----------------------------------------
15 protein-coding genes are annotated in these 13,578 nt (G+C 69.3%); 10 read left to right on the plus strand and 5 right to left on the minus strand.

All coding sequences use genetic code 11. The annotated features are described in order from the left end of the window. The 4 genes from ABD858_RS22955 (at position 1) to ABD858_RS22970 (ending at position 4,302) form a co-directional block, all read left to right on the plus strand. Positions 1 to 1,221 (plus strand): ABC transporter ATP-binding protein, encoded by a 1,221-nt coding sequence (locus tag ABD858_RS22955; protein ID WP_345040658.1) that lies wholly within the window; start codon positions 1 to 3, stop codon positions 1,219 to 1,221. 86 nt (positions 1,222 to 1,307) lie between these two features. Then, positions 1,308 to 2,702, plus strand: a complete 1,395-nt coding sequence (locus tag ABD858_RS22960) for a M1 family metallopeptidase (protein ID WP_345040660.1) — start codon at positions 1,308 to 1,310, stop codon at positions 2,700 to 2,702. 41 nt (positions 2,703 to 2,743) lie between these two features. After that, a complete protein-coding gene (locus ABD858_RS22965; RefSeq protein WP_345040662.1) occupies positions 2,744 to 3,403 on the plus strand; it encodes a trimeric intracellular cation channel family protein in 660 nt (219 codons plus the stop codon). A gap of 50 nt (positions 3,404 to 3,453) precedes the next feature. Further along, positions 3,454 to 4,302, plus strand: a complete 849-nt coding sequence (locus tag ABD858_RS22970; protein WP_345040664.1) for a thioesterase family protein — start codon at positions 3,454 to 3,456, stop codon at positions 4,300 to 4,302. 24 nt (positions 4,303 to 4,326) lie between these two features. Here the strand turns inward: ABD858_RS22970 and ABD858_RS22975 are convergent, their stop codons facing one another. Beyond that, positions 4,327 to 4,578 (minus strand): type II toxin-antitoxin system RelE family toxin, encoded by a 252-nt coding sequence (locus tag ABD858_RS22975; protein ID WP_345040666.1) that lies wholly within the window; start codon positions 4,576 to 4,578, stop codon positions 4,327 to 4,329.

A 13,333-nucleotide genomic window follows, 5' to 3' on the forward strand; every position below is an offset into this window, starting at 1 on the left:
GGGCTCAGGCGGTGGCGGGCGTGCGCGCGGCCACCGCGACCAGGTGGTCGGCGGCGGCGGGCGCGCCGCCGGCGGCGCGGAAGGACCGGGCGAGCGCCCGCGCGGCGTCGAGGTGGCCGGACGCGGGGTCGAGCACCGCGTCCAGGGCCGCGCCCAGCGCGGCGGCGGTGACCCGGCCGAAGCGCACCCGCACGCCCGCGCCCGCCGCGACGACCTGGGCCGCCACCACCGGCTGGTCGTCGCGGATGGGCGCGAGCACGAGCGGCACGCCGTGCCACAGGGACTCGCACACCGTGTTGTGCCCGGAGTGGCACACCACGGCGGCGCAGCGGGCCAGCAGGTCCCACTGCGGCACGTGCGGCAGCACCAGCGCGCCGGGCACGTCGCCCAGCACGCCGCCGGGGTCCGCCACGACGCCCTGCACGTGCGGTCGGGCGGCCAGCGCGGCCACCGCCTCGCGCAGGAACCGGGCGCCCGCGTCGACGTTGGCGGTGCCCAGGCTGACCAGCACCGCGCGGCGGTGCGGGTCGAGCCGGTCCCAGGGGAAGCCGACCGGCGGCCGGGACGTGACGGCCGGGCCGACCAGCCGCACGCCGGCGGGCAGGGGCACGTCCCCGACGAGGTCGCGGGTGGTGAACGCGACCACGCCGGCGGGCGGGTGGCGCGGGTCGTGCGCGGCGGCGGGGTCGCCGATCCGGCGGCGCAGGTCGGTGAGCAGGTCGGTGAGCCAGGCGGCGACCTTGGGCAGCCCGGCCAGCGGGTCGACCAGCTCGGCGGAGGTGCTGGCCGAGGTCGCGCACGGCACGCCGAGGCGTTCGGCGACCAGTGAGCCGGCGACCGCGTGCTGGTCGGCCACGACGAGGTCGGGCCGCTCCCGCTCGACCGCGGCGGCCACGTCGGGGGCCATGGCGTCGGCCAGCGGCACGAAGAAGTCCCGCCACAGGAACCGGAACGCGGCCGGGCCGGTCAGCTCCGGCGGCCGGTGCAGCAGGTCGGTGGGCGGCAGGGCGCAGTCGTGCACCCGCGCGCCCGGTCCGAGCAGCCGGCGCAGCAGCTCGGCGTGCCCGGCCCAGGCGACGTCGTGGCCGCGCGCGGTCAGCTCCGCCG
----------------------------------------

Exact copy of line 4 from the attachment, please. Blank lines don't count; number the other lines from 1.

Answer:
GGGCTCAGGCGGTGGCGGGCGTGCGCGCGGCCACCGCGACCAGGTGGTCGGCGGCGGCGGGCGCGCCGCCGGCGGCGCGGAAGGACCGGGCGAGCGCCCGCGCGGCGTCGAGGTGGCCGGACGCGGGGTCGAGCACCGCGTCCAGGGCCGCGCCCAGCGCGGCGGCGGTGACCCGGCCGAAGCGCACCCGCACGCCCGCGCCCGCCGCGACGACCTGGGCCGCCACCACCGGCTGGTCGTCGCGGATGGGCGCGAGCACGAGCGGCACGCCGTGCCACAGGGACTCGCACACCGTGTTGTGCCCGGAGTGGCACACCACGGCGGCGCAGCGGGCCAGCAGGTCCCACTGCGGCACGTGCGGCAGCACCAGCGCGCCGGGCACGTCGCCCAGCACGCCGCCGGGGTCCGCCACGACGCCCTGCACGTGCGGTCGGGCGGCCAGCGCGGCCACCGCCTCGCGCAGGAACCGGGCGCCCGCGTCGACGTTGGCGGTGCCCAGGCTGACCAGCACCGCGCGGCGGTGCGGGTCGAGCCGGTCCCAGGGGAAGCCGACCGGCGGCCGGGACGTGACGGCCGGGCCGACCAGCCGCACGCCGGCGGGCAGGGGCACGTCCCCGACGAGGTCGCGGGTGGTGAACGCGACCACGCCGGCGGGCGGGTGGCGCGGGTCGTGCGCGGCGGCGGGGTCGCCGATCCGGCGGCGCAGGTCGGTGAGCAGGTCGGTGAGCCAGGCGGCGACCTTGGGCAGCCCGGCCAGCGGGTCGACCAGCTCGGCGGAGGTGCTGGCCGAGGTCGCGCACGGCACGCCGAGGCGTTCGGCGACCAGTGAGCCGGCGACCGCGTGCTGGTCGGCCACGACGAGGTCGGGCCGCTCCCGCTCGACCGCGGCGGCCACGTCGGGGGCCATGGCGTCGGCCAGCGGCACGAAGAAGTCCCGCCACAGGAACCGGAACGCGGCCGGGCCGGTCAGCTCCGGCGGCCGGTGCAGCAGGTCGGTGGGCGGCAGGGCGCAGTCGTGCACCCGCGCGCCCGGTCCGAGCAGCCGGCGCAGCAGCTCGGCGTGCCCGGCCCAGGCGACGTCGTGGCCGCGCGCGGTCAGCTCCGCCG